Can NFKC turn valid UAX 31 identifiers into non-identifiers?
Alastair Houghton via Unicode
unicode at unicode.org
Thu Jun 7 11:01:08 CDT 2018
On 7 Jun 2018, at 15:51, Frédéric Grosshans via Unicode <unicode at unicode.org> wrote:
>> IMO the major issue with non-ASCII identifiers is not a technical one, but rather that it runs the risk of fragmenting the developer community. Everyone can *type* ASCII and everyone can read Latin characters (for reasonably wide values of “everyone”, at any rate… most computer users aren’t going to have a problem). Not everyone can type Hangul, Chinese or Arabic (for instance), and there is no good fix or workaround for this.
> Well, your ”reasonable” value of everyone exclude many kids,
Every keyboard I’ve ever seen, including Chinese ones, is marked with ASCII characters as well. Typing ASCII on a machine in the Chinese locale might not be entirely straightforward, but entering Chinese characters, even on such a machine, takes significant training, and on a machine not set to Chinese locale it might even require the installation of additional software. It isn’t even the case, as I understand it, that all machines set to Chinese locales use the same input method, so being able to enter Chinese on one system doesn’t necessarily mean you’ll be able to do so on another. (I imagine it makes it easier to learn, once you’ve done it once, but still…)
I appreciate that the upshot of the Anglicised world of software engineering is that native English speakers have an advantage, and those for whom Latin isn’t their usual script are at a particular disadvantage, and I’m sure that seems unfair to many of us — but that doesn’t mean that allowing the use of other scripts everywhere, desirable as it is, is entirely unproblematic.
>> it isn’t obvious to a non-Arabic speaking user how to enter الطول in order to call it.
> OK. Clearly, someone not knowing the Arabic alphabet will have difficulties with this one, but if one has good reason to think the targeted developper community is literate in Arabic and a lower mastery of the latin alphabet, it still may be a good idea.
> If I understand you correctly, an Arabic speaker should always transliterate the function name to ASCII,
That’s one option; or they could write it in Arabic, but they need to be aware of the consequences of doing so (and those they are working for or with also need to understand that); or they could choose some other language, perhaps one shared with other teams who are likely to work on the code. Imagine you outsourced development to a team that happened to be Arabic speaking, and they developed (let’s say) French language software for you, but later you wanted to bring development in house and found all the identifiers were in Arabic script, which made the code very difficult for your developers to work with. That isn’t exactly going to make your day, and if it isn’t a problem that anyone has mentioned, it might not be obvious that you when you originally outsourced your development that you needed to make sure people weren't going to do that.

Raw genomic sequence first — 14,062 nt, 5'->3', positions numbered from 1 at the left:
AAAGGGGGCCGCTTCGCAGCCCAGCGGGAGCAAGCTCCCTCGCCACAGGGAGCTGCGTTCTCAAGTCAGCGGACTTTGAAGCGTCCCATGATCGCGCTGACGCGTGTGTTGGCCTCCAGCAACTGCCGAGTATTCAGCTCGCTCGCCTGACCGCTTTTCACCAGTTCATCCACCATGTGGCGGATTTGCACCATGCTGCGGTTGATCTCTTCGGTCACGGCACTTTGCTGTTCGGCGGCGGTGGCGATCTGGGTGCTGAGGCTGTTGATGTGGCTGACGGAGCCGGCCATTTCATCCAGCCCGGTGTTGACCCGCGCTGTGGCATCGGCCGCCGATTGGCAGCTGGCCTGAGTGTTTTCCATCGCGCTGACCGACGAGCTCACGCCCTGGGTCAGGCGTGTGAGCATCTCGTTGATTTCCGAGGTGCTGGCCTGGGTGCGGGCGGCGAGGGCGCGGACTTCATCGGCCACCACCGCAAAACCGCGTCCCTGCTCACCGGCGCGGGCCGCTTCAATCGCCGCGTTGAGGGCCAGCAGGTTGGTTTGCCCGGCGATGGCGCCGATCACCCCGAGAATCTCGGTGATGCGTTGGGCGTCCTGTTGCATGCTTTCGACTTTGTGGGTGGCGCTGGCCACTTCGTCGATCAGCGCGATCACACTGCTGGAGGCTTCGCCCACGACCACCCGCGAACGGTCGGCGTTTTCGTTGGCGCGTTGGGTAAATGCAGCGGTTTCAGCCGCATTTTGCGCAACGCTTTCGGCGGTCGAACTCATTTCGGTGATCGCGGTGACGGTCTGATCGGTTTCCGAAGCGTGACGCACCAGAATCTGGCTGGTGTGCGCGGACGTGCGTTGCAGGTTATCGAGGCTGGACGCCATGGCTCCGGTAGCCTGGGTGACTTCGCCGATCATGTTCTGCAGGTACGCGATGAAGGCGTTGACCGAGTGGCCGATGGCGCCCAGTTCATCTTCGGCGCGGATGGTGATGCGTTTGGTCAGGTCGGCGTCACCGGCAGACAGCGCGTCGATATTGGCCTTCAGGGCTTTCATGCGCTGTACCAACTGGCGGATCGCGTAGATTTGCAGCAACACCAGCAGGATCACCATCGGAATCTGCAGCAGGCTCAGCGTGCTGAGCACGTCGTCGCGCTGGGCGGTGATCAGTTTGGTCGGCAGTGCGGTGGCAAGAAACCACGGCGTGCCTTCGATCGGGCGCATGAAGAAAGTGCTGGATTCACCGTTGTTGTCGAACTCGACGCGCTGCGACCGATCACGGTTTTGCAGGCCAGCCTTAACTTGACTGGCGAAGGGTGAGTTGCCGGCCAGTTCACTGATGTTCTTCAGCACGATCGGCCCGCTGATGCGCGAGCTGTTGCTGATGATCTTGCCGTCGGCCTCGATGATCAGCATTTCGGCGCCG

>> UAX #31 also manages (I suspect unintentionally?) to give a good example of a pair of Farsi identifiers that might be awkward to tell apart in certain fonts, namely نامهای and نامهای; I think those are OK in monospaced fonts, where the join is reasonably wide, but at small point sizes in proportional fonts the difference in appearance is very subtle, particularly for a non-Arabic speaker.
> In ASCII, identifiers with I, l, and 1 can be difficult to tell apart. And it is not an artificial problem: I’ve once had some difficulties with an automatically generated login which was do11y but tried to type dolly, despites my familiarity with ASCII. So I guess this problem is not specific to the ASCII vs non-ASCII debate
It isn’t, though fonts used by programmers typically emphasise the differences between I, l and 1 as well as 0 and O, 5 and S and so on specifically to avoid this problem.
But please don’t misunderstand; I am not — and have not been — arguing against non-ASCII identifiers. We were asked whether there were any problems. These are problems (or perhaps we might call them “trade-offs”). We can debate the severity of them, and whether, and what, it’s worthwhile doing anything to mitigate any of them. What we shouldn’t do is sweep them under the carpet.
Personally I think a combination of documentation to explain that it’s worth thinking carefully about which script(s) to use, and some steps to consider certain characters to be equivalent even though they aren’t the same (and shouldn’t be the same even when normalised) might be a good idea. Is that really so controversial a position?
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